Corner Brook Mayor Neville Greeley
Mayor Neville Greeley says Thomas Resources Inc. is done with its plan for the Corner Brook watershed.
The company emailed the city Thursday morning to say it was withdrawing its application to conduct exploratory drilling in the area.
It hoped to explore for garnet and kyanite in the Corner Brook Lake area. The company's proposed core drilling program, which was the subject of this application, involved the drilling of 21 small exploration holes.
Greeley said he later contacted Rod Mercer, chief executive officer of Thomas Resources, to express his frustration and disappointment with the decision. During their brief conversation Greeley said he was told, “That’s it.”
“I expect no future contact from Thomas Resources,” the mayor said during a noon news conference outside city hall.
Greeley said any questions about why the company dropped the application would have to be directed to it.
However, he said opposition to the project may have played a role in the company’s decision. A lot of that opposition, Greeley said, was philosophically based and impossible to debate.
“The fears were all in relation to things that might happen if we ever did get to a mine stage,” said Greeley.
He said an application can’t be rejected simply because of what may happen in the future.
Greeley, who supported the application, said it needed to be addressed on its own merits and based on the information that is currently available.
Part of assessing the project would have occurred through the public consultation process. Greeley said all comments from a previous consultation review and any new ones would have been considered.
He said the consultation process would have provided the public the opportunity to have “constructive” input in the project. For instance, he said the current buffer zone calls for no activity within 50 metres of the water, but the public might say that’s too close.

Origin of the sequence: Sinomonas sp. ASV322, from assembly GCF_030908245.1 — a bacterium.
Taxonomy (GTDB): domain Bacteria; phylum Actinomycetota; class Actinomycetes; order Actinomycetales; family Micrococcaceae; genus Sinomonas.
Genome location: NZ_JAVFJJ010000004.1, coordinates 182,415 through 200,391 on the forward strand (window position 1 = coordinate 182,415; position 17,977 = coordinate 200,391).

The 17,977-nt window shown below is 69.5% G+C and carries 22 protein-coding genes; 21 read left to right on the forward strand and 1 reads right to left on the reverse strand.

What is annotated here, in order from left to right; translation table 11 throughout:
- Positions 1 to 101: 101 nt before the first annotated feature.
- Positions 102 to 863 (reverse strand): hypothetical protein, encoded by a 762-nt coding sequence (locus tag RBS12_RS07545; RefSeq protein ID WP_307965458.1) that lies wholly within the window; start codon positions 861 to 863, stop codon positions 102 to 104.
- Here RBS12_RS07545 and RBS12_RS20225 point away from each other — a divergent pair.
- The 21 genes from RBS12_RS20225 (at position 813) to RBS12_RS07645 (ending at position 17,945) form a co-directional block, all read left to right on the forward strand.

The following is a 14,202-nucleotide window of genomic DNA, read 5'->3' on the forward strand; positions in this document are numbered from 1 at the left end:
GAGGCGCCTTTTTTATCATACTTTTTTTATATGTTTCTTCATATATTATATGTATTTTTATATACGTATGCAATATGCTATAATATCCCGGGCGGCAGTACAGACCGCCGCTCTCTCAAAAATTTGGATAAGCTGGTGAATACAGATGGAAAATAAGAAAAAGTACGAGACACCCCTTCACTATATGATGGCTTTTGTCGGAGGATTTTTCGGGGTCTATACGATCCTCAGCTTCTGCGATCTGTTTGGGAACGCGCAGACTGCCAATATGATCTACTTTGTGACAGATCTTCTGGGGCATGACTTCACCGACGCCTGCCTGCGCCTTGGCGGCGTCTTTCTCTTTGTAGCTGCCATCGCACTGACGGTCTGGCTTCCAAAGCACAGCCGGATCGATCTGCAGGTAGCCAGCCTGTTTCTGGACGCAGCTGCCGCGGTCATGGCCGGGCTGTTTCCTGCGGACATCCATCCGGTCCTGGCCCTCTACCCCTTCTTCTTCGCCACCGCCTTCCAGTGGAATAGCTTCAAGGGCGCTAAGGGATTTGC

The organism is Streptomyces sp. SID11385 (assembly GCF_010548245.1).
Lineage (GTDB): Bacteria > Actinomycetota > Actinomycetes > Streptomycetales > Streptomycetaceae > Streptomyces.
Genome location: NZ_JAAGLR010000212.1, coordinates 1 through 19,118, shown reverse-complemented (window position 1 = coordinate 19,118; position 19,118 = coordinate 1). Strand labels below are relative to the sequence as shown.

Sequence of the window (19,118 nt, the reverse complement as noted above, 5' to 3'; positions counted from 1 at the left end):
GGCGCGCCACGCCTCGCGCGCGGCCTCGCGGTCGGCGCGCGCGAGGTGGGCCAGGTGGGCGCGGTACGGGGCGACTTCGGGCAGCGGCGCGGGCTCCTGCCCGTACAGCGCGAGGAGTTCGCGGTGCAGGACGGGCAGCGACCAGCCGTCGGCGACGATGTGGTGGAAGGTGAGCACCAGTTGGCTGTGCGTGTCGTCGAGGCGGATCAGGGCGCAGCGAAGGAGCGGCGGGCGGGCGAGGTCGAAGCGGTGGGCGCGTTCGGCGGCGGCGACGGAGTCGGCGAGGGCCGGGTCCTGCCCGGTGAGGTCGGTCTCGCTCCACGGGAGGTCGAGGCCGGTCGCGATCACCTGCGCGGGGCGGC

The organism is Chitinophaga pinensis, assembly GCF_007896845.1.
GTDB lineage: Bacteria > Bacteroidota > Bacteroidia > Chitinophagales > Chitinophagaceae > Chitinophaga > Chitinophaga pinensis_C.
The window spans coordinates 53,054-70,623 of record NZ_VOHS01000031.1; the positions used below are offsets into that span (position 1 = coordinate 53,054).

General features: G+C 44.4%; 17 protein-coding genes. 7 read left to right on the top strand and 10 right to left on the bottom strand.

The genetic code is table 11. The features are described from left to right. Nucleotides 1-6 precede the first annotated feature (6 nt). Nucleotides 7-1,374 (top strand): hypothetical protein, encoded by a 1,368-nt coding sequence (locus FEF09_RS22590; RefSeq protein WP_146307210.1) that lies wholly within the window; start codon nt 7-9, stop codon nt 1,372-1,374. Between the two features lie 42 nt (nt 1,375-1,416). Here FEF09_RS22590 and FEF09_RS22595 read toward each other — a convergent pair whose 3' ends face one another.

Greeley said he suspected that Thomas Resources’ parent company, Pennecon, did not want to be dragged into the middle of what is becoming a municipal election issue.
The mayor also referred to opposition to the project from within council. Greeley said the city has a set of development regulations in place that council recently voted unanimously to approve and that have been approved by the province.
“The very first application that we have under the new development regulations, we’ve got two councillors that are out there adamantly opposed without any specific identified threat to the water.
“So, I mean, if you’re going to be against any kind of activity, why are you voting for the development regulations?” said Greeley. “Councillors need to decide what their job is and do their job.”
The councillors Greeley referred to are Gary Kelly and Linda Chaisson. Greeley said Kelly has said via Twitter that he would not vote for any exploration in the watershed.
“That’s the same councillor that’s pounding his chest about going out and seeking economic development opportunities here in Corner Brook,” said the mayor. “We had an opportunity that was trying to come here, (he was) 100 per cent opposed to that, and in the same light wants to be going out attracting new companies to come here.
“I’m not sure you’d have any credibility with any company out there if that’s the approach you’re going to take.”
Greeley said he is concerned about the effect the company’s decision could have on the city and the message it sends to other businesses.
“You know any company that’s looking to do business is looking for a set of rules and regulations that they have to follow,” said Greeley. “And if you’ve got a council that’s got a set of rules and regulations in place and you’ve got a community that’s not willing to follow them, then it doesn’t send a very strong message, I can assure you of that.”
The mayor said while there is some retail interest in setting up in the city, there is no one knocking on the door with jobs that are driving the economy.
“We’ll never know what that potential is, or was or would be, because we’ve got the application withdrawn,” said Greeley.
The Western Star